Why Teenage Boys are Told Not to Feel, and Why That’s So Wrong

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Why Teenage Boys are Told Not to Feel, and Why That’s So Wrong

This week’s post features words from upcoming Irish author Dave Rudden, whose novel Knights of the Borrowed Dark will be released in August of this year. I was delighted and gratified to find his work because not only does the story sound like a really good read, it also resonates with many themes that I think are so vital for children’s literature. One of the most important, particularly for the book that I’m currently querying, is the recognition that boys are raised with an unhealthy and impossible expectation to be stoic and nearly emotionless, told that a man is always strong and does not allow himself weakness of any kind. Read the rest of this entry

Memory: What We Keep and What We Lose

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Memory: What We Keep and What We Lose

Another spring break has come and gone, and it’s gone by in the usual fashion, filled up to the brim with projects and gardening. My mother makes a tradition of going out to see her mother whenever she can break away during spring break, and, having the time, I decided to join her for the drive and visit.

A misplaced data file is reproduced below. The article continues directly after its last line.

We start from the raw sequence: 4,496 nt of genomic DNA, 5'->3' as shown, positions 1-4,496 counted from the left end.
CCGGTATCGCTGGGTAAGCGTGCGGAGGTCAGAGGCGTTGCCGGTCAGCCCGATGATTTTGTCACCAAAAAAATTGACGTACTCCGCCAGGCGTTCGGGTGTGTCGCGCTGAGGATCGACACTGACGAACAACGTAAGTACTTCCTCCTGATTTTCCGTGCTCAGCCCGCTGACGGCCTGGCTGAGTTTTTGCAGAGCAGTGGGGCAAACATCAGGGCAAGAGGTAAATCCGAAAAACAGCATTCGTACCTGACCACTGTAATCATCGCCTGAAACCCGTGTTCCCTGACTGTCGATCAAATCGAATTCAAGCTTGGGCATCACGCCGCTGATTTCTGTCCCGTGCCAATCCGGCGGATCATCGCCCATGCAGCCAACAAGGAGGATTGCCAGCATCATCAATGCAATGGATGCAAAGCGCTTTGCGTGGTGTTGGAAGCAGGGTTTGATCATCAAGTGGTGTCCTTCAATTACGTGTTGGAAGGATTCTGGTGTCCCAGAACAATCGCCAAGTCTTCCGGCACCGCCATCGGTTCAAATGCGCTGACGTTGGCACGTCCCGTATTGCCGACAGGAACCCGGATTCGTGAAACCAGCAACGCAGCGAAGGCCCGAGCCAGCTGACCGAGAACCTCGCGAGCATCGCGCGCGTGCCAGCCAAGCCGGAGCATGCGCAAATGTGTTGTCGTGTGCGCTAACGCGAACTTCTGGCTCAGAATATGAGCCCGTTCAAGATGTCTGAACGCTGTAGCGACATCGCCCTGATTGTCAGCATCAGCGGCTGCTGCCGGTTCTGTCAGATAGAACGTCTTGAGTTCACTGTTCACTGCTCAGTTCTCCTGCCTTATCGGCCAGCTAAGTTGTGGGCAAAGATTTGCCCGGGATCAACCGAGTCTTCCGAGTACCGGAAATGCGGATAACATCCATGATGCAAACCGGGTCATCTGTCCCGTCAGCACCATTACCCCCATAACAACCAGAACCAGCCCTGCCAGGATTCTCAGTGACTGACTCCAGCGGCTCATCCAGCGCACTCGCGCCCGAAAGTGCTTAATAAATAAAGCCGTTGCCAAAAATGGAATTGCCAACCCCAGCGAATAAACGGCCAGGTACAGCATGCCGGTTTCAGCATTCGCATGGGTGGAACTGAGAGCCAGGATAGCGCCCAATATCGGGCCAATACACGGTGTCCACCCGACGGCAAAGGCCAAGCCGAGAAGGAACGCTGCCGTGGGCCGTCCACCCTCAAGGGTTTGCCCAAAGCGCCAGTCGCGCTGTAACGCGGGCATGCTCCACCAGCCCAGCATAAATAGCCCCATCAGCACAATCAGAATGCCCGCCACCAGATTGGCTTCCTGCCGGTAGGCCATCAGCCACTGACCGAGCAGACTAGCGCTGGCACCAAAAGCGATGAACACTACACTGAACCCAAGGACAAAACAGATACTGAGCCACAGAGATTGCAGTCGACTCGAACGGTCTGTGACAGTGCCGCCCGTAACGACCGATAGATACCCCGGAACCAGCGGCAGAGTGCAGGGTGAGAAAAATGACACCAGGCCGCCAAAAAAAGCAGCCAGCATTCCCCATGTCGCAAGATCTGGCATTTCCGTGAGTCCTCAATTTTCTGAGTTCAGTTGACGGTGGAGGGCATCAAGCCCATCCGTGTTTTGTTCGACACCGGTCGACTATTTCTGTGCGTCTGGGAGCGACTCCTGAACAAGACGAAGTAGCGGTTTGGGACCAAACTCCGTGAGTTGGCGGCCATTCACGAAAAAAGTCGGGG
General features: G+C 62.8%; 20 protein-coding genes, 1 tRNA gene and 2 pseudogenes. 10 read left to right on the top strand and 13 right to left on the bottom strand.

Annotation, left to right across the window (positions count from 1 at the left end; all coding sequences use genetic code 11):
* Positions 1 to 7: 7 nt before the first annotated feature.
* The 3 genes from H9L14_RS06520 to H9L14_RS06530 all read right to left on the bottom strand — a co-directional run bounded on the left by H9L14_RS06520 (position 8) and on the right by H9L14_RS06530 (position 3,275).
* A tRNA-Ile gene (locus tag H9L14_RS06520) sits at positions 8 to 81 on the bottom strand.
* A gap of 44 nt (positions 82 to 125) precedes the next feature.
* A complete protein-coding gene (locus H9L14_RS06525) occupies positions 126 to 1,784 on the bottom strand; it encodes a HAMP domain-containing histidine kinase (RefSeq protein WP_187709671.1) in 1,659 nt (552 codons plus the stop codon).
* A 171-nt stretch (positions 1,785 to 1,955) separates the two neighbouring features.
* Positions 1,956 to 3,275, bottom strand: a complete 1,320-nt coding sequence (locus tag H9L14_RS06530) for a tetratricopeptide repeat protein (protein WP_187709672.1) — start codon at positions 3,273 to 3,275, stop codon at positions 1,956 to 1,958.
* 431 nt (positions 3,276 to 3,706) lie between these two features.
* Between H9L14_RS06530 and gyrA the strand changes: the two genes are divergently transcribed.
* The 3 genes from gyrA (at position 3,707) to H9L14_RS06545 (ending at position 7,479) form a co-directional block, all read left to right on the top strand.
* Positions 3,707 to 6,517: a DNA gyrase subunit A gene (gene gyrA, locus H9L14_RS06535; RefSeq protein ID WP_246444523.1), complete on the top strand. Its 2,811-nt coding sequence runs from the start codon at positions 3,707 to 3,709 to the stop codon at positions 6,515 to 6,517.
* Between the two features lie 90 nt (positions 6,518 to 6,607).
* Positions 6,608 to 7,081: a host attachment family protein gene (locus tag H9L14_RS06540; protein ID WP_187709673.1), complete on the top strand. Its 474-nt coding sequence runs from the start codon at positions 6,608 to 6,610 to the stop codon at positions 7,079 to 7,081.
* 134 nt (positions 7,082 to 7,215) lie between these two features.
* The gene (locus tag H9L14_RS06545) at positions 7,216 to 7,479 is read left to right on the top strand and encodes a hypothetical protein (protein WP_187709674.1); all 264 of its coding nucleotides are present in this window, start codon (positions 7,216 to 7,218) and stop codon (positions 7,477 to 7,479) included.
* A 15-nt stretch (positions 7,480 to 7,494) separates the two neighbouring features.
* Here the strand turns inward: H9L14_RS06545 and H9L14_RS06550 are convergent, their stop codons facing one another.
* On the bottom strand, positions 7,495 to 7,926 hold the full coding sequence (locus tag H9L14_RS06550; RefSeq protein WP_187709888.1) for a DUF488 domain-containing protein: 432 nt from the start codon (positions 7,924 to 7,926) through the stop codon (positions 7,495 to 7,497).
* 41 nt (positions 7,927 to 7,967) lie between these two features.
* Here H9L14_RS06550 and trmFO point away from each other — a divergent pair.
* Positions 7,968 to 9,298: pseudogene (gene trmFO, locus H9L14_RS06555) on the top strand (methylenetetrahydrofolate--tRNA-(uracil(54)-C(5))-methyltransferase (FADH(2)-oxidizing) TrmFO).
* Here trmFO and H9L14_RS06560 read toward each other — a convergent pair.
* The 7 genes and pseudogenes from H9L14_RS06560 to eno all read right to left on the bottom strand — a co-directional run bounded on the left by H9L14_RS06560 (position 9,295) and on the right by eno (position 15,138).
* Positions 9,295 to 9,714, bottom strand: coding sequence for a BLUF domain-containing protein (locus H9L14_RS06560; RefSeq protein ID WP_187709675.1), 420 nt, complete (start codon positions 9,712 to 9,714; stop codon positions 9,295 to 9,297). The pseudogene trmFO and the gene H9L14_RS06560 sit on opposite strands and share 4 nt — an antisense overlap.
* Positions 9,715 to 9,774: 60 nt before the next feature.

Now the spring break trip isn’t for kicking up our feet and catching z’s. In our family, that simply isn’t done! Spring break at Grandma’s house means recovering the garden in the backyard—taming bushes, decimating weeds, severing roots, and other necessities in places where gardens will actually take over if you don’t pay attention to them. I suspect it’s rain that causes this. Read the rest of this entry

No One Expects the Cheery Inquisition

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No One Expects the Cheery Inquisition

My love of video games started early, when I would watch my older brother play for a few hours at a time, who was an entertainment of his own with snarky running commentary and priceless reactions. Once, he nearly toppled out of his chair with surprise when his character opened a chest and a spider jumped out at his face. Remembering it now still makes me smile.

While my time for playing games has diminished significantly over the years, I still pick one up from time to time and sneak in some adventuring. I’ve played some great games, such as Journey, Uncharted, and the bizarre quirk that is Katamari, but lately I’ve had one on my mind that I wanted to write about. Last fall, I played Dragon Age: Inquisition from Bioware, which won the Game of the Year. It was such an engrossing experience to play, and I thought I might try to capture some of that sparkle with words. Read the rest of this entry

Star Wars: The Fan Awakens?

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Star Wars: The Fan Awakens?

It’s been a year of continuous thrills for the fan communities— the latest installments in the Marvel cinematic universe, “stay-tuned” trailer releases and announcements like the upcoming films in the worlds of X-Men and Harry Potter, a Christmas special for Sherlock fans. And this week’s treat, the release of the brand-new, no kidding, no spoilers Star Wars sequel. Read the rest of this entry